Last year, when I was collecting nettle in the yard, our neighbor, who’d we’d just met because we’d just bought our house, thought I had unintentionally found myself in a full field of the burning stuff. She was driving past and stopped, rolled down the window, and yelled, “Don’t touch that stuff! It burns!”
I merely smiled and called back, “I know,” then continued to gather (fully gloved, mind you), much to her amazement.
Even as I began writing this article, I washed and sauteed, along with a handful of morels picked last week, a healthy dose of nettle to enjoy with my breakfast. Usually I dine on sauteed spinach in the morning with my egg (why not vegetables for breakfast?), but, with plenty of free nettle at my fingertips, I’d rather not dish out $7/package for organic spinach and spend the money (time = money, after all) outside getting sun and fresh air, listening to the birds while picking the cream of my nettle crop.
As the world talks about food shortages and the rising cost of groceries, it occurs to me that our collective refined tastes as a species is self-detrimental: we have plenty of cheap food for the taking, but we have become too narrow-sighted and narrow-minded about what we eat to make good use of it.
We gripe and debate about pesticides, herbicides, GMOs, and chemicals sprayed on our commercial foods — and pay a mighty fine dollar to make sure they are free of these annoyances — but neglect the unaltered, hardier, naturally pest- and disease-free (therefore, chemical-free) alternatives in our wild backyards.
And it’s not all about being healthier. The other truth, as many survivalists are well aware: If ever there were a dramatic food shortage or other economic emergency that put your food sources at risk, it’s a good thing to know how to stay alive. Better to harvest nettle, or stand in a bread line? Better to know how to forage, fish, and hunt, or rely on a governmental power to provide for you?
We have plenty of cheap food for the taking, but we have become too narrow-sighted about what we eat to make good use of it.
That thought process might sound drastic, but, as this website puts it, “It’s easy to mock such [end of the world] predictions; after all, “The World” is still here. And yet history is littered with extinct civilizations, “worlds,” if you will.”
I can say that, if something bad happened to our economic system that emptied store shelves and made food too expensive to purchase or too difficult to access, I’d have more to eat than many of my friends — some, even, who live here in the country — and might even be able to sell it to make ends meet.
In short: We have become too domesticated for our own good.
Back to the Wild: Returning to Dirt(y) Living
Similarly, our over-domestication has resulted in fear and laziness. Our homes are over-bleached and too sanitary. (Yes, it is such a thing.) Many of us delight in eating meat but, if it were to come to actually killing or gutting the animal ourselves, we turn squeamish. Had we to do the dirty work ourselves, I don’t doubt many of us would be vegetarian!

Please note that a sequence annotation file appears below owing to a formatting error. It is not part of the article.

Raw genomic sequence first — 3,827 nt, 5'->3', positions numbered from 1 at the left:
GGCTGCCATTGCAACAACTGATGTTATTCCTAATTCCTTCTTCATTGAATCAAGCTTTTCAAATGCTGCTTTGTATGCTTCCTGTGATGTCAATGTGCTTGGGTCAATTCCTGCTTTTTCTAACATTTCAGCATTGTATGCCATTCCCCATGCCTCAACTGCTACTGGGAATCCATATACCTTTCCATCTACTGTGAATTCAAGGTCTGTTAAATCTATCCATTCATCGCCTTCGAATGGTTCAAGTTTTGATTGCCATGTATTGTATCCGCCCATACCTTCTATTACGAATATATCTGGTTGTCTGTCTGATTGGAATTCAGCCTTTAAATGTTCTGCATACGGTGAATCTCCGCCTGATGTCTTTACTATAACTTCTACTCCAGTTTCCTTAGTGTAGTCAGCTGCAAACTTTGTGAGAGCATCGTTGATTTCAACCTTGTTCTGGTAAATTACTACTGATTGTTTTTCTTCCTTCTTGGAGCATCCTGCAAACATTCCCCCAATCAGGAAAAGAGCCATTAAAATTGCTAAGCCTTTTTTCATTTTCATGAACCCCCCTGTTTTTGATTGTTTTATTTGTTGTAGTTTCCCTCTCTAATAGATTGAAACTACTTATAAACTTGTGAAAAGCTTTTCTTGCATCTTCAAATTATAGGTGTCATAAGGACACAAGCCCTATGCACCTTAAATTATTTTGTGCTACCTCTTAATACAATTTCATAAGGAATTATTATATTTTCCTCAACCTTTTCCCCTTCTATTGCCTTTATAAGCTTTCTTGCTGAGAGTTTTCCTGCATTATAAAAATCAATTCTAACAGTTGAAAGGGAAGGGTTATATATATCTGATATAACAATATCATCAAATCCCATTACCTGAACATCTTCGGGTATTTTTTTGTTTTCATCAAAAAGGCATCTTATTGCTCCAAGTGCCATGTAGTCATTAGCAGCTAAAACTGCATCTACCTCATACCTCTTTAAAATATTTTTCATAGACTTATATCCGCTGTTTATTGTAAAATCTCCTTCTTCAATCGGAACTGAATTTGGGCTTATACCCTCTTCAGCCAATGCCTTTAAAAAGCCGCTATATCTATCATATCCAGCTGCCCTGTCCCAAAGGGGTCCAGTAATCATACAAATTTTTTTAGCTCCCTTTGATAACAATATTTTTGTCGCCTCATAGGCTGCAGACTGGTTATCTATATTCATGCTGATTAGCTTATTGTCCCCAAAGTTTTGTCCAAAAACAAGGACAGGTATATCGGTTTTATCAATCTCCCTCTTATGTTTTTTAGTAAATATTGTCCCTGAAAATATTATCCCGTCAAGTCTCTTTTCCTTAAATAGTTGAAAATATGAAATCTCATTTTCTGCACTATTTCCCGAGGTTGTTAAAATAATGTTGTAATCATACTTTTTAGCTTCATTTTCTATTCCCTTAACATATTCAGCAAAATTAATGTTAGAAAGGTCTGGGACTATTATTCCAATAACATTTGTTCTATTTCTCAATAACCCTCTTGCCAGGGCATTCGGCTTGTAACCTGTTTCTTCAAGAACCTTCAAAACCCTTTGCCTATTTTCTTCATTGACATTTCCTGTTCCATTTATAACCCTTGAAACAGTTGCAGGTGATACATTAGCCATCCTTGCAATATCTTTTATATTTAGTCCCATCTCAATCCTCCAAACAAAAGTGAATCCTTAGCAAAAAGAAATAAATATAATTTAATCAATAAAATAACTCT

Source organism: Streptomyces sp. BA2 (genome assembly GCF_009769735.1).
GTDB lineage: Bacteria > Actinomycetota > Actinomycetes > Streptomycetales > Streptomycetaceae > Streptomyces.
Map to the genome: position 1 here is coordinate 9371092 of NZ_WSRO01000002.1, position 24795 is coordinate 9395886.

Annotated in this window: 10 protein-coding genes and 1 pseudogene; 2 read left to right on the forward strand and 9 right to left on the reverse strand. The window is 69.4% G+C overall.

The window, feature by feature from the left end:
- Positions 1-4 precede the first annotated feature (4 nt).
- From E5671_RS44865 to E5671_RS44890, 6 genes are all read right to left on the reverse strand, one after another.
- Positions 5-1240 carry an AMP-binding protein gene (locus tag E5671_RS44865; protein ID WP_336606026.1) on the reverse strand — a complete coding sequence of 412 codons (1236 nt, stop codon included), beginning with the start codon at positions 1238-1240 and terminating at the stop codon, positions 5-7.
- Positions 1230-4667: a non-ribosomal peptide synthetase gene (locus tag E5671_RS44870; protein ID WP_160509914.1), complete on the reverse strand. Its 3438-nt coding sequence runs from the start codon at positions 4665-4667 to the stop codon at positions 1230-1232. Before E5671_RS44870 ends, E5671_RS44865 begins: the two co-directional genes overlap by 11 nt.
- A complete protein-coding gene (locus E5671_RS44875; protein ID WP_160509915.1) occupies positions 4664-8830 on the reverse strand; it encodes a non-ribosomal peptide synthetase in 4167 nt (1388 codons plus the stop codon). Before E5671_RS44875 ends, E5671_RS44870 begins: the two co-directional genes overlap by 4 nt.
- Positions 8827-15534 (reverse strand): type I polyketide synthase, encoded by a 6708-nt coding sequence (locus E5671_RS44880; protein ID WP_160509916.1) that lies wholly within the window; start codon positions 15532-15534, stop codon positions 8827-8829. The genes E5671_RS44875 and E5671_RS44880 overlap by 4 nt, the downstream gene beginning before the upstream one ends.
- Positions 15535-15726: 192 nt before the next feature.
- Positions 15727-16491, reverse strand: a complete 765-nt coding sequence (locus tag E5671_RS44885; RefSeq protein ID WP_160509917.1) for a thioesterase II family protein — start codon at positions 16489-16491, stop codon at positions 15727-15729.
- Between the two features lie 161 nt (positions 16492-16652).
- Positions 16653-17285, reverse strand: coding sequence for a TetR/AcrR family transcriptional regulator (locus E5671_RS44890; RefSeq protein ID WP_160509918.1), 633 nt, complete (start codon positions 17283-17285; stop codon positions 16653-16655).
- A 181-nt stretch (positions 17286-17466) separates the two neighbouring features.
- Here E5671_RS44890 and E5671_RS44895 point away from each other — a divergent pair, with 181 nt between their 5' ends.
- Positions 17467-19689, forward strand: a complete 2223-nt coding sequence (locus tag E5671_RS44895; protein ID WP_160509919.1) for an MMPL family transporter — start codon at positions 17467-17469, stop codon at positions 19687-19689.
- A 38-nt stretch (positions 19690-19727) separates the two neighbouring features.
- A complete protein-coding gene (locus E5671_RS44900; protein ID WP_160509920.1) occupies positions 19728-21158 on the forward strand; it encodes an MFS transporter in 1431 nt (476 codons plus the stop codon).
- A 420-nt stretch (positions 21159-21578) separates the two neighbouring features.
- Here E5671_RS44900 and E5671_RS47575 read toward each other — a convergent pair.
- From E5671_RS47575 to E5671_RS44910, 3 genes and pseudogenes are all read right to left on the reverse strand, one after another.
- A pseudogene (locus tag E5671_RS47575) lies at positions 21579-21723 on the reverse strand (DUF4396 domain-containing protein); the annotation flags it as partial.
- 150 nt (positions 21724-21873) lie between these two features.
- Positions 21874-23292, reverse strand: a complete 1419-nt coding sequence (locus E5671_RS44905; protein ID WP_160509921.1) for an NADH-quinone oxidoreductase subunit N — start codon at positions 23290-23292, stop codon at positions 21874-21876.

I once had the distasteful experience of spending time with a little boy who absolutely loathed dirt to the point where he was afraid to even touch it. I tried getting him to climb a (very) small mound of dirt with me in a park and the child eyed me as if I had asked him to jump off a cliff, and proceeded to stay happily on the “clean” sidewalk.
What will be the ultimate affect upon society when people have been trained to think of dirt as not just unclean but utterly dangerous?
I can’t begin to fathom, but I know it can’t be good.
As for me, I’ve gone from growing up in the city to loving the country. Yes, my pond is dirty, my car is constantly in need of a wash, and all my shoes have mud on them (even my heels). No, my floors aren’t swept, mopped, or cleaned more than once a week despite the dirt and leaves tracked in. Yes, I have indoor animals who, as animals tend to be, aren’t the most sanitary housemates when you actually stop to think about it. I hardly use bleach or bleach-containing products to clean (though I’m loving white vinegar to wash my vegetables and ammonia for the laundry) and I have several little containers of scented hand sanitizer that are, collectively, years old because I hardly ever use them. In fact, I’ve even re-gifted some.
But, I digress…
Re-Finding our (Free) Feast
I leave you with this: That there is so much more food to be found! Compared to dry Southern California, Minnesota is lush with growth and I’m excited to be able to taste the abundance of food made available by Mother Nature, who is generous enough to hand it out at no cost, except for maybe a little walking on our part.
I love taking photos of potential edibles as I’m on the hunt for ones I already know of. Just yesterday (yes, on that same morel hunt) I snapped a shot of a promising and pretty mushroom growing off a dead tree.
Back at home, I’d discover the fungus was called Dryad’s Saddle, another lovely edible ‘shroom! Too bad I didn’t fill my bag up with those morsels instead of coming back empty-handed from a disappointing morel trip.
I plan on continuing my quest to find as many wild foods as I can and sharing my knowledge with as many people who will listen, even if they do think I’m off my rocker.
Do you have a favorite wild edible? Share in the comments!